I had to endure waiting another ten years for The Silmarillion to be published; though I was able to find Tolkien's short stories and poems and did have the enjoyment of many re-reads of The Lord of the Rings over the intervening years. I also found both the BBC's and The Mind's Eye's audio versions of The Hobbit and The Lord of the Rings. I also found the two Lost Tales volumes; but hadn't even heard of the rest of the H.O.M.E. series or Unfinished Tales until I found Planet-Tolkien four years ago.
(Oh what a relief! After spending 45 minutes on the above, my computer locked up when I hit the save post button; I thought you the reader had probably been saved from being subjected to the above reminiscence.)
(Another was getting glasses in the second grade, going from legally blind to 20/20. I remain astounded by the detail of being: trees have an unbelievable number of branches. The third was finding out you could make things look three dimensional with pencil shading. Thank you, Jon Gnagy.)
I really liked the illustrations to The Hobbit. They really realize that world. I retain a love for them that far outweighs their level of artistic skill.
Anyway, a year later the same person recommended "The Lord of the Rings." ("There's more?!") That was really fantastic. I had to get it through inter-library loan. The librarian urged me to just get one book at a time, so I just got "The Fellowship of the Ring." It wasn't like anything else, as you all know. I'm glad that I got the next two together rather than stumble about for a week or so waiting for the third volume after the end of "The Two Towers."
(The man who recommended the books to me recounts being woken up at 2 in the morning by someone he had loaned the books to, one at a time. He had just finished "The Two Towers.")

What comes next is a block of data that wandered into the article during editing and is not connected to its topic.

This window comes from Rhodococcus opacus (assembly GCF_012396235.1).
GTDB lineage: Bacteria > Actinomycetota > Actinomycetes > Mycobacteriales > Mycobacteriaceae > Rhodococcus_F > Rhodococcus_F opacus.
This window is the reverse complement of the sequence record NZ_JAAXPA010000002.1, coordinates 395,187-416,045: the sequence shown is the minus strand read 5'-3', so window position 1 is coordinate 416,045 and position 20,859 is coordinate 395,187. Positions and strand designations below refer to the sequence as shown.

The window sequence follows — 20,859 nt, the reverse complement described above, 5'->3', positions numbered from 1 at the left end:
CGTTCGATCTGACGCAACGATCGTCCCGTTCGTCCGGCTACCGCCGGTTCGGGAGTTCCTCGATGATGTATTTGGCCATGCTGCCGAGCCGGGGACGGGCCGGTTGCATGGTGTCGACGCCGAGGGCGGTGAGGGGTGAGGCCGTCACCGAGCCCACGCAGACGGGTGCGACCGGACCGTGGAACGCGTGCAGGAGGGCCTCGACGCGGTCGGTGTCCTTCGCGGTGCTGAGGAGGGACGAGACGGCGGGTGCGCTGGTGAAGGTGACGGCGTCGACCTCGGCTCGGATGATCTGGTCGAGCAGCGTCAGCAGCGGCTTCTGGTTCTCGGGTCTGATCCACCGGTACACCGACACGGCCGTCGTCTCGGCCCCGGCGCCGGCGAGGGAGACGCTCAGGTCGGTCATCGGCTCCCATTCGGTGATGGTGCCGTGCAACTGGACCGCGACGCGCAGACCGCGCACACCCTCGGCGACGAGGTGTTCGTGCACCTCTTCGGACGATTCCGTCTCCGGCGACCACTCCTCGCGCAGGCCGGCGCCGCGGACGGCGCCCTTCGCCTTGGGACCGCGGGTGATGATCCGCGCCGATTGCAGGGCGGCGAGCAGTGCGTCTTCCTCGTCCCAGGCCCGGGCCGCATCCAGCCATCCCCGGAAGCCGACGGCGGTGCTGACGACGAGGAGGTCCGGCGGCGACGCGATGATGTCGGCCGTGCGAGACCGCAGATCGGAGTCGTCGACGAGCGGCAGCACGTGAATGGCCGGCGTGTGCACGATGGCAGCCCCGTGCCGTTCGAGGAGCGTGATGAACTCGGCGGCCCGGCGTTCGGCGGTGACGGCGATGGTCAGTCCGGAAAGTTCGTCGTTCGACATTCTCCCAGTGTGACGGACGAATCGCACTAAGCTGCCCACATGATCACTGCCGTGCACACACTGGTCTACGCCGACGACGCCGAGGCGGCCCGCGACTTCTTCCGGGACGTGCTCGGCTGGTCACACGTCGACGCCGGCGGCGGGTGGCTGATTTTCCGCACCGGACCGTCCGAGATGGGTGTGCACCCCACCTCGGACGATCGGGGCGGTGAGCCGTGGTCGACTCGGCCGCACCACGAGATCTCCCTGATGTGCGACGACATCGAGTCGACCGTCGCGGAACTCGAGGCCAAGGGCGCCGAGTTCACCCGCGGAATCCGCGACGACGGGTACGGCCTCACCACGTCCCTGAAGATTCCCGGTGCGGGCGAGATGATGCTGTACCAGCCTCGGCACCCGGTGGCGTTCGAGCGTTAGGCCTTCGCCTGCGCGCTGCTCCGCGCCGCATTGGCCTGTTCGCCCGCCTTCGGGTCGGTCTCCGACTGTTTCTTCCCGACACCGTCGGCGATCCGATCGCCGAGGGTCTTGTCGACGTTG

I ran across the trilogy in the infamous Ace version a few years after that and they became my precious. It was really amazing to me when "Lord of the Rings" became (almost overnight to me) so immensely popular. I think I was somewhat annoyed. ("Hey! That's mine.")
I've kept re-reading them and have eventually aloud to my children. By this time, I'd say "The Silmarillion" is my favorite book. I had it and "Unfinished Tales" set up with little penciled directions to flesh out the parts that are partially expanded on in UT. ("Go to UT, page xx; Go to Silmarillion, page YY) Now I mostly listen to them and a lot else on tape because I can draw at the same time.
Word for word, though, "Leaf by Niggle" is the most valuable thing he wrote, for me. It goes very deep. I don't know that that is objectively true. It's just that it's just my experience of being an artist. I don't think it's universal.
Soon after reading LotR I got the Hobbit and the Silmarillion and by now I've read Roverandom, too. At the moment I'm impatiently waiting for some books I ordered at Amazon last week.
So the real first contact was when I was a 3rd year student of the University.Somehow it happened that it took place during my exams-session.And although I've always been a good student,I couldn't do anything and didn't put the book down until I finished it.So you imagine my results But it was the last thing I was thinking about.
From that moment I never parted with Professor's books.
Now I'm reading LOTR for the third time, still discovering and enjoying the magic and depth of what it is the perfect book for me.
Also, reading "The Silmarillion" was an even more spectacular and spiritually educative experience.
That was a real hey-day for LotR, as my memory has it. It spawned a lot of counter-culture connections (wonder what JRR thought of that), Bored of the Rings, etc. Unrivaled until the recent movies came out.
You say you began reading both LotR and The Hobbit that October. Concurrently (ha)? I think it was about another year before I turned to The Hobbit.